NEW YORK — There was a quiet shake up at the top of Rag & Bone this summer, with Marcus Wainwright and David Neville stepping in as co-chief executive officers, taking the reins from former ceo Michael Tucci.
Wainwright and Neville had been managing partners and are the creative forces behind the 13-year-old brand, which has expanded from men’s into women’s, accessories and retail.
Tucci joined Rag & Bone as managing partner in late 2013. He reported to Wainwright and Neville and brought with him more than two decades of merchandising and operations experience, having served for part of that time as group president of North America for Coach.
His title later shifted to ceo and under him a team started to develop.
This year, Rag & Bone brought on Helen Costello as managing director of International; Tim Briggs as vice president for Merchandising, and Johanna Murphy as global chief marketing officer. Murphy joined from Ivanka Trump in June and reported directly to Tucci, who then changed roles the following month.
A spokeswoman for the brand said Tucci chose to make the switch and “continues to play a significant role at Rag & Bone in his capacity as a board member.” She also noted that chief financial officer Chris Vieth was named chief operating officer when Wainwright and Neville became co-ceos.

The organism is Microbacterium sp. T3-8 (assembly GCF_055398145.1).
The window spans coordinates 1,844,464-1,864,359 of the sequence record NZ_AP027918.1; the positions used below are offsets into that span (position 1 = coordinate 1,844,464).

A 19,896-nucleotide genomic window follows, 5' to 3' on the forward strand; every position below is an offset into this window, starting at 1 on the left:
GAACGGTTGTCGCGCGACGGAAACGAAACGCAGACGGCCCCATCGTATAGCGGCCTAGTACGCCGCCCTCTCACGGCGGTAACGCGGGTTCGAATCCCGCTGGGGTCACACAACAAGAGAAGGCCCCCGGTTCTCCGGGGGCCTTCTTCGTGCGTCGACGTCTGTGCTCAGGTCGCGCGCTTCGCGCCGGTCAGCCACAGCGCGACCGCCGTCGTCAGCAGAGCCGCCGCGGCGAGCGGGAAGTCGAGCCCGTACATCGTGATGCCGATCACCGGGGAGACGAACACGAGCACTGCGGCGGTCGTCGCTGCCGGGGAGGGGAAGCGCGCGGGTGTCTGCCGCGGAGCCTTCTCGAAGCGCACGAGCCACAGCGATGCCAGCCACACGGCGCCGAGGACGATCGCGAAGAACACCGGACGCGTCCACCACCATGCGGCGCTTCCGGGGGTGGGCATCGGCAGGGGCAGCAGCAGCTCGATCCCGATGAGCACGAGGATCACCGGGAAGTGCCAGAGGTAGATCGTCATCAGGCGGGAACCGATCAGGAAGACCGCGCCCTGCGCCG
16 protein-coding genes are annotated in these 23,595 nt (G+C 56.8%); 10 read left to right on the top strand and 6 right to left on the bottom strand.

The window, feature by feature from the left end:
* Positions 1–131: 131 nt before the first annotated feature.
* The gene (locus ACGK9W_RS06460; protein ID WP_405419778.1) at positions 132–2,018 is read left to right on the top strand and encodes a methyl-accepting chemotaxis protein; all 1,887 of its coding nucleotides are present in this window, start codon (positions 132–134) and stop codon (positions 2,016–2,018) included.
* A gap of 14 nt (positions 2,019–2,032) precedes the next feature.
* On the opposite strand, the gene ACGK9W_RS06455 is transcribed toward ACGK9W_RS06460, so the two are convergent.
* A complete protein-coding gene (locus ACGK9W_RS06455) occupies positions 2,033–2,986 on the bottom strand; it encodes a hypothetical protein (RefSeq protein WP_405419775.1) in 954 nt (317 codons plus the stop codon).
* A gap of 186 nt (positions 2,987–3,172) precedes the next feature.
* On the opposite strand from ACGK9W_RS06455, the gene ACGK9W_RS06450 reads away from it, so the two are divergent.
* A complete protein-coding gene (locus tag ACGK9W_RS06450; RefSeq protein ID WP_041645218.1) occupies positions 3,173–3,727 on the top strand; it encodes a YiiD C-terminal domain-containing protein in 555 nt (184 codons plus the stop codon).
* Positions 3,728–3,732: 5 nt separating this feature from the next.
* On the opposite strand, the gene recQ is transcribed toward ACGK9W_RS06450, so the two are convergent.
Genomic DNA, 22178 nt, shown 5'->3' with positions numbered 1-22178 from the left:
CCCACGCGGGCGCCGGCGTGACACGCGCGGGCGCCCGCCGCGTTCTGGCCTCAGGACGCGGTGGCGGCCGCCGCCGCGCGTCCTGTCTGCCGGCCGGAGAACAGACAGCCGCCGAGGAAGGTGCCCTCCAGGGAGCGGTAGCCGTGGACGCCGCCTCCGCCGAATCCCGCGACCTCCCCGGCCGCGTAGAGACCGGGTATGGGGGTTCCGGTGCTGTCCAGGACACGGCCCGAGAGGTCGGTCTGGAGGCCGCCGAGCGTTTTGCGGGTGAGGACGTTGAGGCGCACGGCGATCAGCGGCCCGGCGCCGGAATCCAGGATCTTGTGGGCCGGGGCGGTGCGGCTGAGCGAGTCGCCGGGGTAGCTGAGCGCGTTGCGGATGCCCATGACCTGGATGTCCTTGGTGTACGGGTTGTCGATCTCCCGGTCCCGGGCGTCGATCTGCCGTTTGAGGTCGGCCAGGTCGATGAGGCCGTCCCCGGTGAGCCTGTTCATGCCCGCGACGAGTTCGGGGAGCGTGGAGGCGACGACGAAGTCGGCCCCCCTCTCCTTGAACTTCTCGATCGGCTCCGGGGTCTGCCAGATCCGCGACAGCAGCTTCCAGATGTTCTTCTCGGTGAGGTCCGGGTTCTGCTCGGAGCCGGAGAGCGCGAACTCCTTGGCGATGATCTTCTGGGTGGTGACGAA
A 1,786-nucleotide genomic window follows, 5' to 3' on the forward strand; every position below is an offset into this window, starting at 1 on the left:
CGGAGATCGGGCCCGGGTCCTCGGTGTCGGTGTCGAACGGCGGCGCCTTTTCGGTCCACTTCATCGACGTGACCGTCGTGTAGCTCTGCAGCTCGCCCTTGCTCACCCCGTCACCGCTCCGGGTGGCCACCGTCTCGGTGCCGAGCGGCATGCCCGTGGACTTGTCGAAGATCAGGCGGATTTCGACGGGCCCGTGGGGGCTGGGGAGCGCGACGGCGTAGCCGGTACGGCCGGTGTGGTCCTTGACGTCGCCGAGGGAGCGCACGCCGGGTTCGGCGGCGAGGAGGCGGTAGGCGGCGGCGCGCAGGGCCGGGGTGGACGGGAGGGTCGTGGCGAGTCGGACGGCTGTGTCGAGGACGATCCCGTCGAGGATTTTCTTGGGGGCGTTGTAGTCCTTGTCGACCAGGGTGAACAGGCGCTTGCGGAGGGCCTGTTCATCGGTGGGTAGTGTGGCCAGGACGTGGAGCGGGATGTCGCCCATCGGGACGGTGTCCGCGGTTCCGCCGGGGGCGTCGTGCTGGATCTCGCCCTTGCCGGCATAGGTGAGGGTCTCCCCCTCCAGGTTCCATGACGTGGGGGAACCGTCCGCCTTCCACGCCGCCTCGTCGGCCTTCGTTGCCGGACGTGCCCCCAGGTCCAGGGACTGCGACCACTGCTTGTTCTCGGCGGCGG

Rag & Bone is one of the most closely watched names in fashion and generally seen as having a real business that could project the brand around the globe.
Last month at the WWD CEO Summit, the co-ceos were asked how they could build a Ralph Lauren-sized business without losing their cool factor.
Wainwright said: “It’s difficult. Our focus is on building the company. You have to focus on making the clothes that we sell. You have to be clear about your brand, speaking to people on lots of different levels. We’ve been very driven and work really hard, we’ve had a lot of luck, a lot of amazing advice and we definitely do feel like we have the opportunity to become one of the big American or one of the next big global brands. How we do that, we’re constantly figuring out. The way we communicate is probably most important. Then having fun and staying true to who you are and keeping at the back of your mind, always connecting with the consumer somehow. You’ve got to be creating that desire and asking, why do people buy clothes? They’re just being bombarded and there’s going to come a point where these guys are supporting one brand and it has a massive effect. What if they’re supporting 40 brands? Does it have the same effect? Our job as designers is to think about what is next — not next year, in the next decade. We have to start thinking, are we still a fashion company in the true sense of the word? Or do we start thinking immediately, start thinking like a tech company?”